Pamela: Isn’t that the way it always goes, like your best work is never heard?
Anne: Oh goodness.
Pamela: But I think a part of that that’s important is also where we give ourselves permission to really create the lifestyle we’re entitled to is to also not dwell. Like you could be beating yourself up all day. And then not only can kind of move past it, you can kind of learn from it.
Pamela: I need to take a break. I need to put the skids on here and I need readjust. Right? So these are all, they seem simple little nuances, but they’re happening, I would say for you and myself, because we have so much going on, all the time, like we have to give ourselves a little break here and there.
Anne: And I think anybody just getting in to this, I have so many students that are constantly saying, I can’t wait until I can give up my job and do this full time. Well you know, maybe you don’t have to beat yourself up over that. Maybe, I’m going to say that says more about the job that you currently have than it does about, right, your desire or passion to be in voiceover full-time. I think that if you can work at a job successfully part-time, full-time, and do voiceover, you’re still a professional. It’s okay. We’ve given you permission. But if you were to have to rework that, where if you had to get another full-time job, for whatever reason, right, financial reasons, it’s okay. Because you can still be a professional voice talent and pursue your passions. It does not have to be 24 hours a day.
Pamela: No. We need to quit being so hard on ourselves, right, like that if we aren’t a certain something, we aren’t good enough. I don’t believe that. I believe that even though I may not put in 80 hours a week like some of my counterparts, but I also know where my particular voice and style is best suited. That helps me feel like I’m good enough, right, because I’m, over time have learned that about myself.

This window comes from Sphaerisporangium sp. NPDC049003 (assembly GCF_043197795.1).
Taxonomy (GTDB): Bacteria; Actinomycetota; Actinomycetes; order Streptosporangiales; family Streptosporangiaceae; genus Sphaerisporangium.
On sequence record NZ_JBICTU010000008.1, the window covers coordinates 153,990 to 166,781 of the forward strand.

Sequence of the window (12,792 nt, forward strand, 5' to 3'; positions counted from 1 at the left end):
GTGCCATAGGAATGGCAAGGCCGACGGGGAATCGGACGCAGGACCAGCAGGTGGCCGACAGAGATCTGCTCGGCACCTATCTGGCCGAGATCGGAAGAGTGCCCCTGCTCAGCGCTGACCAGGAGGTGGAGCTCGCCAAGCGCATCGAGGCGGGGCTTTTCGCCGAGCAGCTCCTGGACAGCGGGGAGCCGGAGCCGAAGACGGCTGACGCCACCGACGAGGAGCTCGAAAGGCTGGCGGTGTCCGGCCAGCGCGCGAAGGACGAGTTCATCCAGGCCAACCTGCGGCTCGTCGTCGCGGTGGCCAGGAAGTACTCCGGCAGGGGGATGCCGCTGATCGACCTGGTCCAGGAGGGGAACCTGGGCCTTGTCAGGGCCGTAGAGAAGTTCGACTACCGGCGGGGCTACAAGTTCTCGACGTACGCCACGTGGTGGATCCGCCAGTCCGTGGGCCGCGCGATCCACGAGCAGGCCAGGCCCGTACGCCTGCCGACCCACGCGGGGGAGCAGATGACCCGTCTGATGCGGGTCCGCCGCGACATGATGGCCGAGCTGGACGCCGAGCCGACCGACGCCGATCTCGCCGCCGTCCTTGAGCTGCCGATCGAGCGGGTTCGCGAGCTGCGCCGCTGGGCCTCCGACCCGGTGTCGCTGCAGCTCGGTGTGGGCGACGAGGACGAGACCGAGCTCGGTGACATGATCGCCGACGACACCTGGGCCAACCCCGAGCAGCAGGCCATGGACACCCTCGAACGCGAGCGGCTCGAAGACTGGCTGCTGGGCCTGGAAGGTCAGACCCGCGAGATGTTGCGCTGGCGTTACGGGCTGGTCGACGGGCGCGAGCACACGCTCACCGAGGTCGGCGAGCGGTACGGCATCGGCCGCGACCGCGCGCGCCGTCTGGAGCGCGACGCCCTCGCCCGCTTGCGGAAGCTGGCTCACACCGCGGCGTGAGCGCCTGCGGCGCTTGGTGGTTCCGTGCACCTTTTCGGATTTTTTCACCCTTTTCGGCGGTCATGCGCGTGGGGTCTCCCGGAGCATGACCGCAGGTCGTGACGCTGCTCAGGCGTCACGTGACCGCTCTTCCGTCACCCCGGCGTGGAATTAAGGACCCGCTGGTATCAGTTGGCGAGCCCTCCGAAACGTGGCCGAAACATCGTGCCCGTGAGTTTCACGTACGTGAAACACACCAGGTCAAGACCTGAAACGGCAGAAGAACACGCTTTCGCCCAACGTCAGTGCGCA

Anne: That’s I think a super important point for people to not beat themselves up. Know who you are, know where your genres are, what suits you and what you can excel at. And if it stops being joyful, then reconsider.
Pamela: And to get there, even as someone who’s never been 100% full-time, I’ve had my foot in front of the mic [laughs] for many, many years, one of the ways I worked on that myself over the last 10 years was to reach out to coaches who worked in different genres and just get a couple of sessions under my belt with them, so I felt I was getting good feedback from a qualified expert, but then I could also decide, my coaches listening probably go yeah, she does do this. I’ll actually sometimes use my coaching hour to not read a script at all, but just to ask them questions about the industry, that particular genre, what they like about it, what they don’t, what are some things I don’t know that I should know, how do I, is this something in my lifestyle that’s workable or makes sense, and if not, it helps me create my limits, right? And I’ll pay for that time, pay for that person’s experience and expertise to just spend an hour asking them questions so that I can feel more confident in how I’m pursuing my career. Hat tip to like Tom Pinto and Randy Thomas who have [laughs] been two of those people. We’ve never actually read a script on some of our sessions, but we had great conversations about the industry. Yeah.
Anne: That happens sometimes with my students as well. They’ll be like look, can we just take this session to talk? I’ve got questions and I need, you know, I need guidance and direction. I think that’s amazing. So BOSSes, you can be a multiple passionate-preneur and be successful. Remember to bring joy to whatever you do, and Pam, what a great discussion. Big shout-out to our sponsor ipDTL that allows us to talk like this so frequently and to bring this podcast to all you BOSSes out there. Find out more at ipdtl.com. Thanks so much. Guys, have a great week and we’ll see you next week. Bye.
>> Join us next week for another edition of VO BOSS with your host, Anne Ganguzza, and take your business to the next level. Sign up for our mailing list at voboss.com and receive exclusive content, industry revolutionizing tips and strategies, and new ways to rock your business like a BOSS. Redistribution with permission. Coast-to-coast connectivity via ipDTL.
Anne: Can we just do a podcast right now on the multiple passions?
Anne: Can I start? Let’s just do it, because I think we’ve got a lot of good things to say.
Anne: Because I’m going to say, I feel like you and I are like soul sisters in a lot of ways, because of it. Because we have so many passions. So that’s cool. Let’s just do it, and then we’ll continue with borrowed persona. Okay.
Pamela: That other crap.
Anne: So let me just start again. That other crap. Let’s talk about our passions. [New Jersey accent] Let’s talk about our passions.
Pamela: I love it.
Anne: All right.